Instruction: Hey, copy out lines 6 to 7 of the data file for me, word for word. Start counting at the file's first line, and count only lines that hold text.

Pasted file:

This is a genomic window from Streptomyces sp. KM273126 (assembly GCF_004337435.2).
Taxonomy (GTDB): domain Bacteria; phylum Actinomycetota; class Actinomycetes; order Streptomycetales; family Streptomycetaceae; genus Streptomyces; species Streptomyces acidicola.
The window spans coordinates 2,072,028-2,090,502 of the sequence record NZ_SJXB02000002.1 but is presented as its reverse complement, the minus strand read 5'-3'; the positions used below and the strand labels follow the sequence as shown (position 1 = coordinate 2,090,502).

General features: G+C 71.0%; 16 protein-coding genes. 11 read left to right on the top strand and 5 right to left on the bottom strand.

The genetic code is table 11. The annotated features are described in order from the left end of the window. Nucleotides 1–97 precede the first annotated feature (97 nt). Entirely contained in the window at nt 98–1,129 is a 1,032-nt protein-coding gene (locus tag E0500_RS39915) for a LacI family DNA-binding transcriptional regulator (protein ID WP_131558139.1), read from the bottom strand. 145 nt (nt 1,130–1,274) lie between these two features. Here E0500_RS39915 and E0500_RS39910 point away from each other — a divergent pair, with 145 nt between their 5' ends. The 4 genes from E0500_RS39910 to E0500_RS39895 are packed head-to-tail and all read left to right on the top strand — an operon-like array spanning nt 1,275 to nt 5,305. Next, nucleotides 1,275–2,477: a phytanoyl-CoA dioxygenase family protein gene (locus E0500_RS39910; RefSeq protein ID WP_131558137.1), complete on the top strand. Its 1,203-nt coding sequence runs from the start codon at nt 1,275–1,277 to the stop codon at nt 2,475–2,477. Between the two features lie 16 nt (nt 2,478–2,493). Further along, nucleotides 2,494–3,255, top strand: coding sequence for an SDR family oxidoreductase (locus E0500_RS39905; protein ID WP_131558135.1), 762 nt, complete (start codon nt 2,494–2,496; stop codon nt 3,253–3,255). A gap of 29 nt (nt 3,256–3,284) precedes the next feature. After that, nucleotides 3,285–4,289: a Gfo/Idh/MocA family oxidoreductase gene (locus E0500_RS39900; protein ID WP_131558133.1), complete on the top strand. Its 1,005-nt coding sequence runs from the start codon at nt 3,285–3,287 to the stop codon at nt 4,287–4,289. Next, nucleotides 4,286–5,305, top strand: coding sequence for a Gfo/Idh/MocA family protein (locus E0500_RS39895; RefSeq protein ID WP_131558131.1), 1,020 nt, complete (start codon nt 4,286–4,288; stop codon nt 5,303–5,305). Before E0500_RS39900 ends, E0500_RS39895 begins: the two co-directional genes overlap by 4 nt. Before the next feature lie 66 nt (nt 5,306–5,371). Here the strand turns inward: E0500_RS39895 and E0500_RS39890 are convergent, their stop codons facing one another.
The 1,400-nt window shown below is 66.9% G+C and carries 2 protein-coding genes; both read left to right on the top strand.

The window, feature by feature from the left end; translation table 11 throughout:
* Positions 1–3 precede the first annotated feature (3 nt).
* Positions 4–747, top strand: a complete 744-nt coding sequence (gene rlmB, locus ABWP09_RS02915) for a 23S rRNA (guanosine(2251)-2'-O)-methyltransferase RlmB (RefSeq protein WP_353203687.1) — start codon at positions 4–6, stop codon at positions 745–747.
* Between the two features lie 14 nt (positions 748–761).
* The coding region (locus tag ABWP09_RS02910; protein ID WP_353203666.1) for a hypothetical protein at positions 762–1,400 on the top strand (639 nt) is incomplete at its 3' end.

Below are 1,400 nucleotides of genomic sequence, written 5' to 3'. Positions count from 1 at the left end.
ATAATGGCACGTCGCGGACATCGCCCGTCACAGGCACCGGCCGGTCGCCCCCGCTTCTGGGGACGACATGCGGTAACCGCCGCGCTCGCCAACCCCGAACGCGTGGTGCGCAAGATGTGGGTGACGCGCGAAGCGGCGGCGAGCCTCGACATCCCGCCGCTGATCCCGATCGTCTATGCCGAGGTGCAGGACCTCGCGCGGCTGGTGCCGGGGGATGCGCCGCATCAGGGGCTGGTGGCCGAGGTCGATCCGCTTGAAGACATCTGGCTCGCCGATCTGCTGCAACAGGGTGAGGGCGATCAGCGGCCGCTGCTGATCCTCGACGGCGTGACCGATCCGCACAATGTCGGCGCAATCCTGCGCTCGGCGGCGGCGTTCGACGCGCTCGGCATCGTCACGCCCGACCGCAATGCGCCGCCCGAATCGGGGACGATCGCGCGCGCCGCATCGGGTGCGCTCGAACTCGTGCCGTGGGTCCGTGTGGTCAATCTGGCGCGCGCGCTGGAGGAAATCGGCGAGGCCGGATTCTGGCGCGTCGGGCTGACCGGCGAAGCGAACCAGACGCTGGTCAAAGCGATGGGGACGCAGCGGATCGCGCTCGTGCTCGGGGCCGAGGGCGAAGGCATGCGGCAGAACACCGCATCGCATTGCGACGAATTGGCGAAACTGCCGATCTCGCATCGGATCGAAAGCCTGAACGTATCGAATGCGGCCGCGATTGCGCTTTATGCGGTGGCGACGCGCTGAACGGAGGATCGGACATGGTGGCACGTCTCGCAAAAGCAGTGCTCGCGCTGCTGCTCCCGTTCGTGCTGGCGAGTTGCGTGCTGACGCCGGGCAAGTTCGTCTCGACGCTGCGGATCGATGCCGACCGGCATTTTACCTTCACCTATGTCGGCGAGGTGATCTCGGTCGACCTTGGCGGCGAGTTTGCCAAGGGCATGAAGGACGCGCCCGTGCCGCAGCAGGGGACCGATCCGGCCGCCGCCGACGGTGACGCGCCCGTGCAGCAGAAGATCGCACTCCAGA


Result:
The 1,400-nt window shown below is 66.9% G+C and carries 2 protein-coding genes; both read left to right on the top strand.

The window, feature by feature from the left end; translation table 11 throughout: